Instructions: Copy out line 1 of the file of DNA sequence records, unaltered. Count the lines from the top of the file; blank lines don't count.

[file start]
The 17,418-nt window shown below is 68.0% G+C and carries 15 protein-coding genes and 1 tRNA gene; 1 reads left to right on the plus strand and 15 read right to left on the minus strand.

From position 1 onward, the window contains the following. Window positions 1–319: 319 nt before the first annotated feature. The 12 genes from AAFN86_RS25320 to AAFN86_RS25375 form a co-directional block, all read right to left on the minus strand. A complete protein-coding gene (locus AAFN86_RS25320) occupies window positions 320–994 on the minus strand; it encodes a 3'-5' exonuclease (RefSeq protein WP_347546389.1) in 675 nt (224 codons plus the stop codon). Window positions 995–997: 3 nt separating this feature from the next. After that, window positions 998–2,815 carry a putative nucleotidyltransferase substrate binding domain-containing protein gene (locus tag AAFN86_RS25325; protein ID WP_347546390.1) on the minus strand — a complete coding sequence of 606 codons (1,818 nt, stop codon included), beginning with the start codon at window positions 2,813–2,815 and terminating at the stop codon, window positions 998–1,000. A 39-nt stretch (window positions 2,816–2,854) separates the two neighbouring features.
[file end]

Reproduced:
The 17,418-nt window shown below is 68.0% G+C and carries 15 protein-coding genes and 1 tRNA gene; 1 reads left to right on the plus strand and 15 read right to left on the minus strand.